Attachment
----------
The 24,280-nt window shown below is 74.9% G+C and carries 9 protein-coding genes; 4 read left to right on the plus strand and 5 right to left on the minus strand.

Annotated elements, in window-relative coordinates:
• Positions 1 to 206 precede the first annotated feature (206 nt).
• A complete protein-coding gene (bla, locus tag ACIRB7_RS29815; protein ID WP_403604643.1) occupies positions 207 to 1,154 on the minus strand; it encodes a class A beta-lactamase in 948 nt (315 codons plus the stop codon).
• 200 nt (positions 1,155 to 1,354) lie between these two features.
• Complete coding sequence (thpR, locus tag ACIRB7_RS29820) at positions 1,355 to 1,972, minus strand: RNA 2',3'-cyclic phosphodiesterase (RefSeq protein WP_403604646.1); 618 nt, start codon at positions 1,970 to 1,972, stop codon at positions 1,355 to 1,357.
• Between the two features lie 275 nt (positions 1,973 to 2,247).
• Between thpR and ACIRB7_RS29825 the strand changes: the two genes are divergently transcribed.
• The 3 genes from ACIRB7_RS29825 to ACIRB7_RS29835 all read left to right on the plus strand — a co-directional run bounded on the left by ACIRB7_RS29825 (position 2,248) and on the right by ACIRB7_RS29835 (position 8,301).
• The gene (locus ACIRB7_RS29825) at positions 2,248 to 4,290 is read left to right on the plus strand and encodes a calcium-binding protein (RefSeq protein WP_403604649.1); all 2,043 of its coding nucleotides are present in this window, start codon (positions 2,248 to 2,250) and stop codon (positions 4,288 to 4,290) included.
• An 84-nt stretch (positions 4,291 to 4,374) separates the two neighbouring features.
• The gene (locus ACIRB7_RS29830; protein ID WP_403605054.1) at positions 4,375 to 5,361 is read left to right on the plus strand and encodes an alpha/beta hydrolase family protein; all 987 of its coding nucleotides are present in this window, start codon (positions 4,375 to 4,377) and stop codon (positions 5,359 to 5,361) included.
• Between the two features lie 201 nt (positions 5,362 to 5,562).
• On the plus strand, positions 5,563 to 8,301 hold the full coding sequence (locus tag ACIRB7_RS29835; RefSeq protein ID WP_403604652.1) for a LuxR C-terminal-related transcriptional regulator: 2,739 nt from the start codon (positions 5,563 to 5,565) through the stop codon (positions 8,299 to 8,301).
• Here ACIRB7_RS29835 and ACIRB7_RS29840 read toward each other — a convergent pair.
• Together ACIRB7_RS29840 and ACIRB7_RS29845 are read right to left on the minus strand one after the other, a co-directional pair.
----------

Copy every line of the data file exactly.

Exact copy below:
The 24,280-nt window shown below is 74.9% G+C and carries 9 protein-coding genes; 4 read left to right on the plus strand and 5 right to left on the minus strand.

Annotated elements, in window-relative coordinates:
• Positions 1 to 206 precede the first annotated feature (206 nt).
• A complete protein-coding gene (bla, locus tag ACIRB7_RS29815; protein ID WP_403604643.1) occupies positions 207 to 1,154 on the minus strand; it encodes a class A beta-lactamase in 948 nt (315 codons plus the stop codon).
• 200 nt (positions 1,155 to 1,354) lie between these two features.
• Complete coding sequence (thpR, locus tag ACIRB7_RS29820) at positions 1,355 to 1,972, minus strand: RNA 2',3'-cyclic phosphodiesterase (RefSeq protein WP_403604646.1); 618 nt, start codon at positions 1,970 to 1,972, stop codon at positions 1,355 to 1,357.
• Between the two features lie 275 nt (positions 1,973 to 2,247).
• Between thpR and ACIRB7_RS29825 the strand changes: the two genes are divergently transcribed.
• The 3 genes from ACIRB7_RS29825 to ACIRB7_RS29835 all read left to right on the plus strand — a co-directional run bounded on the left by ACIRB7_RS29825 (position 2,248) and on the right by ACIRB7_RS29835 (position 8,301).
• The gene (locus ACIRB7_RS29825) at positions 2,248 to 4,290 is read left to right on the plus strand and encodes a calcium-binding protein (RefSeq protein WP_403604649.1); all 2,043 of its coding nucleotides are present in this window, start codon (positions 2,248 to 2,250) and stop codon (positions 4,288 to 4,290) included.
• An 84-nt stretch (positions 4,291 to 4,374) separates the two neighbouring features.
• The gene (locus ACIRB7_RS29830; protein ID WP_403605054.1) at positions 4,375 to 5,361 is read left to right on the plus strand and encodes an alpha/beta hydrolase family protein; all 987 of its coding nucleotides are present in this window, start codon (positions 4,375 to 4,377) and stop codon (positions 5,359 to 5,361) included.
• Between the two features lie 201 nt (positions 5,362 to 5,562).
• On the plus strand, positions 5,563 to 8,301 hold the full coding sequence (locus tag ACIRB7_RS29835; RefSeq protein ID WP_403604652.1) for a LuxR C-terminal-related transcriptional regulator: 2,739 nt from the start codon (positions 5,563 to 5,565) through the stop codon (positions 8,299 to 8,301).
• Here ACIRB7_RS29835 and ACIRB7_RS29840 read toward each other — a convergent pair.
• Together ACIRB7_RS29840 and ACIRB7_RS29845 are read right to left on the minus strand one after the other, a co-directional pair.